Liberal Studies Science Experience Capstone: Role in the Program
A discussion of the design and implementation of a capstone laboratory course for liberal studies majors at California State University Northridge, created by Dr. Elizabeth Nagy-Shadman.
A description of this course and its goals is available.
What Role Does this Course Play in Teacher Preparation?
How does the Course Address Each Role?
A lab manual designed in-house through Prentice Hall Custom Laboratory Program (GEOS) includes the relevant California K-8 State Science Standards for each topic at the beginning of each topic. For example, grades 5 and 6 Science Standards are given at the beginning of the section on The Atmosphere, because those grades include standards related to the atmosphere.
Currently the lab manual has many more activities than can be covered in a semester so that it can provide a resource for students and also permit instructors some options for choosing activities.
A first-day activity introduces students to the general notion of how scientific knowledge develops (a.k.a. the nature of science (NOS)). See NOS activity associated with this class that was submitted to the website.
How do Students Integrate Learning & Teaching?
How does the Course Transition Pre-service Teachers into the Classroom?
How is the Course Content Aligned with the National Science Education Standards?
How does the Course Meet Certification Requirements?
The class is newly created and required (as of Fall 2006) for all Liberal Studies Majors at CSUN in response to a mandated statewide agreement for Liberal Studies majors that allows students at all CSU campuses and all community colleges to share 46 units of lower division coursework, thus making it possible for CSUN Liberal Studies majors to fulfill all of their science requirements by taking lower division science courses at community colleges. This upper division required laboratory science capstone experience course is beneficial to all Liberal Studies majors because it ensures consistency in science content exposure for these Liberal Studies majors, emphasizes the interdisciplinary nature of the various sciences (biology, physics, chemistry, and earth and space sciences), and focuses on bridging the various topics to content found in the California K-8 State Science Standards.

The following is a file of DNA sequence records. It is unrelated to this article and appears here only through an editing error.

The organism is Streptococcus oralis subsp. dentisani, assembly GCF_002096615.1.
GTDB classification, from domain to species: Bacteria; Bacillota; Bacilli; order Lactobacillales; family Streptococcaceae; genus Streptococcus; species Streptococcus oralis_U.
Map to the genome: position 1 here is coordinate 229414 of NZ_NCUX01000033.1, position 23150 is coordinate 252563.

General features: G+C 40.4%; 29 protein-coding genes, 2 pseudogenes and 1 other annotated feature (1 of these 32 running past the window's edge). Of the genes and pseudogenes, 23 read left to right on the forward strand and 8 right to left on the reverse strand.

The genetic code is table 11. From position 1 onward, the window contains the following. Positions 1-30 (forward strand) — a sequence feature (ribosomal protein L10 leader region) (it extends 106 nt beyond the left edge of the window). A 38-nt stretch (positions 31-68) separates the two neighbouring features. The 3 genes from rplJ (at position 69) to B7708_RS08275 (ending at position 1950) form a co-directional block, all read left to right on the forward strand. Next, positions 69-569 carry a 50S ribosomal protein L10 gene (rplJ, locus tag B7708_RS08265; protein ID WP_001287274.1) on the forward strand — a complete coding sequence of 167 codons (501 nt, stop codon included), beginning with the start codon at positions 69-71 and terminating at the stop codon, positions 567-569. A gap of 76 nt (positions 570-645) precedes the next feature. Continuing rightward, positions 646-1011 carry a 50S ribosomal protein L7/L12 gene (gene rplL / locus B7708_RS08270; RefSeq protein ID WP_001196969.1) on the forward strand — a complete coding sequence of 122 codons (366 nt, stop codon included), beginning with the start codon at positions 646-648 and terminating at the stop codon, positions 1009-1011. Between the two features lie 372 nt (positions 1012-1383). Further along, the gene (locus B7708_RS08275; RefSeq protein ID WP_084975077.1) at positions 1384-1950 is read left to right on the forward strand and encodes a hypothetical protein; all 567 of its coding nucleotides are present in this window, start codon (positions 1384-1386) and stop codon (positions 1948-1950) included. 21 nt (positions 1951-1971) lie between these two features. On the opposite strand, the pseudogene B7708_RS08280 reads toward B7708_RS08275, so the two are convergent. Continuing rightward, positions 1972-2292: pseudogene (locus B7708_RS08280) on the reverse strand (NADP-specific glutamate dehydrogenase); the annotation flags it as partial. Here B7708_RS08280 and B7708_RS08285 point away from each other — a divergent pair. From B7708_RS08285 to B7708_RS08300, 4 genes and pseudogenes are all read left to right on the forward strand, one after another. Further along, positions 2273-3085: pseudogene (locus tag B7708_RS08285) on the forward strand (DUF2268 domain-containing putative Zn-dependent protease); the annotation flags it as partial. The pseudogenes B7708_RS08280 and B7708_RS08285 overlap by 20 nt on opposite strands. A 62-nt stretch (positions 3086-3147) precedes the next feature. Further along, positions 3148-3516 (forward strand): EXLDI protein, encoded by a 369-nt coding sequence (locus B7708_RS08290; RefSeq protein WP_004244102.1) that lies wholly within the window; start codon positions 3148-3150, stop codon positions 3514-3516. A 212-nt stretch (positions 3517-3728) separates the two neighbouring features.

Course content covers earth science content requirements that students are expected to know to pass the Multiple Subject CSET (California Subject Examination Test), in particular portions of Subtest II (Science and Mathematics).
This 1-unit laboratory course will give students practical ties to the credentialing standards, including solid content and practical resources that can be applied in the classroom, that are essential in helping them prepare for their professional careers.
What Challenges have been Encountered in Teaching this Course? How have they been Resolved?
1. I wanted to integrate an actual biology lab activity (with the assistance of one of our biology faculty) so that the fossil activity could be tied to the topic of evolution. The biology faculty member suggested an activity using brine shrimp, which was interesting; however, once we did it with the class, it became evident that it was not really as relevant to evolution as we had been hoping. I have since removed that activity, but would still like to find something to link life sciences to earth sciences on this topic of the evolution of species and the fossil record.
2. Because we do not have time for all 32 students to present their 45-minute "informal earth science lesson" to the entire class, we have students present only to their group (4 students per group). This way someone from each group presents on Day 1 of the presentations, and after four class periods all students have presented. This round-robin style of presentation makes it difficult for instructor to assess students. I have the students evaluate their peers with a standard form, and I also have the presenters answer a self-evaluation form. The latter is very useful for me when I grade the presentations. The former, the peer evaluations, tend to be uniformly positive and thus not very useful.
3. This course is intended to be a "capstone" course, thus I want to reduce breadth of material presented and increase the depth of a small number of topics. I hope to use this workshop and several other professional development activities in which I will be engaged over the next few months to help me with this. The topics on which I would like to focus include the seasons, phases of the moon, plate tectonics, the rock cycle, and weather.
4. In an effort to keep all sections (typically seven sections are offered per semester taught by seven different instructors) on the same page, I hold weekly instructors' meetings during which we discuss how things went in the current lab and what to anticipate for the next lab. I have also created an instructors' guide, which at this point is 62 pages long. It includes sample syllabus, exams, review sheets, and weekly descriptions of laboratory activities.